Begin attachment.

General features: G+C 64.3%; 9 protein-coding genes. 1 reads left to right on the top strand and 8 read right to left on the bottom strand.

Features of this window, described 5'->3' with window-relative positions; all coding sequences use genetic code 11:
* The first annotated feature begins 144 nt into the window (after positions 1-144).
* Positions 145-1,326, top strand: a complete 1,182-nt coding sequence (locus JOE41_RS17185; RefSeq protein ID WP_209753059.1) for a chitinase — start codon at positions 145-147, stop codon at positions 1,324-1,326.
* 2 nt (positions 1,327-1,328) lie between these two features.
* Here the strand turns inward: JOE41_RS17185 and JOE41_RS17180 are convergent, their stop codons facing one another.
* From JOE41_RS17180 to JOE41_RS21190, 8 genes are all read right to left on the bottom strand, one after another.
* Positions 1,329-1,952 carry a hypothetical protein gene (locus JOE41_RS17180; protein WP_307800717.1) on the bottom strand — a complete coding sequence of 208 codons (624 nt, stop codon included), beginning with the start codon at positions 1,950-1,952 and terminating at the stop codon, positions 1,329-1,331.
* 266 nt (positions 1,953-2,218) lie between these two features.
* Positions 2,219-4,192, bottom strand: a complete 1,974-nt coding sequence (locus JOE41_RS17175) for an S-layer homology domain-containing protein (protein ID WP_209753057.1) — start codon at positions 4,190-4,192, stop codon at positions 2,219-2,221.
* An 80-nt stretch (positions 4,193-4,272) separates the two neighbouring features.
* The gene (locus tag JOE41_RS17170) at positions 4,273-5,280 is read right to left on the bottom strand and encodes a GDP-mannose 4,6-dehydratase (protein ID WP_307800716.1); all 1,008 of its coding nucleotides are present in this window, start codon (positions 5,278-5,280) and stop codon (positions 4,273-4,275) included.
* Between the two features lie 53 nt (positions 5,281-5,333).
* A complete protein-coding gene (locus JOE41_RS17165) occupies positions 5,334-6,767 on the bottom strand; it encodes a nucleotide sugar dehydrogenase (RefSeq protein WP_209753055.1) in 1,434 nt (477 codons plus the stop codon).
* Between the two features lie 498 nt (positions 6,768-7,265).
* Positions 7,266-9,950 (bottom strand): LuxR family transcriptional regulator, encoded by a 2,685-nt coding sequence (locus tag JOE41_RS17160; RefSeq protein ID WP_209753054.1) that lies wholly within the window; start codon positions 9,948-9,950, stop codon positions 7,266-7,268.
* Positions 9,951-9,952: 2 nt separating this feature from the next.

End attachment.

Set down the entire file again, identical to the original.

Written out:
General features: G+C 64.3%; 9 protein-coding genes. 1 reads left to right on the top strand and 8 read right to left on the bottom strand.

Features of this window, described 5'->3' with window-relative positions; all coding sequences use genetic code 11:
* The first annotated feature begins 144 nt into the window (after positions 1-144).
* Positions 145-1,326, top strand: a complete 1,182-nt coding sequence (locus JOE41_RS17185; RefSeq protein ID WP_209753059.1) for a chitinase — start codon at positions 145-147, stop codon at positions 1,324-1,326.
* 2 nt (positions 1,327-1,328) lie between these two features.
* Here the strand turns inward: JOE41_RS17185 and JOE41_RS17180 are convergent, their stop codons facing one another.
* From JOE41_RS17180 to JOE41_RS21190, 8 genes are all read right to left on the bottom strand, one after another.
* Positions 1,329-1,952 carry a hypothetical protein gene (locus JOE41_RS17180; protein WP_307800717.1) on the bottom strand — a complete coding sequence of 208 codons (624 nt, stop codon included), beginning with the start codon at positions 1,950-1,952 and terminating at the stop codon, positions 1,329-1,331.
* 266 nt (positions 1,953-2,218) lie between these two features.
* Positions 2,219-4,192, bottom strand: a complete 1,974-nt coding sequence (locus JOE41_RS17175) for an S-layer homology domain-containing protein (protein ID WP_209753057.1) — start codon at positions 4,190-4,192, stop codon at positions 2,219-2,221.
* An 80-nt stretch (positions 4,193-4,272) separates the two neighbouring features.
* The gene (locus tag JOE41_RS17170) at positions 4,273-5,280 is read right to left on the bottom strand and encodes a GDP-mannose 4,6-dehydratase (protein ID WP_307800716.1); all 1,008 of its coding nucleotides are present in this window, start codon (positions 5,278-5,280) and stop codon (positions 4,273-4,275) included.
* Between the two features lie 53 nt (positions 5,281-5,333).
* A complete protein-coding gene (locus JOE41_RS17165) occupies positions 5,334-6,767 on the bottom strand; it encodes a nucleotide sugar dehydrogenase (RefSeq protein WP_209753055.1) in 1,434 nt (477 codons plus the stop codon).
* Between the two features lie 498 nt (positions 6,768-7,265).
* Positions 7,266-9,950 (bottom strand): LuxR family transcriptional regulator, encoded by a 2,685-nt coding sequence (locus tag JOE41_RS17160; RefSeq protein ID WP_209753054.1) that lies wholly within the window; start codon positions 9,948-9,950, stop codon positions 7,266-7,268.
* Positions 9,951-9,952: 2 nt separating this feature from the next.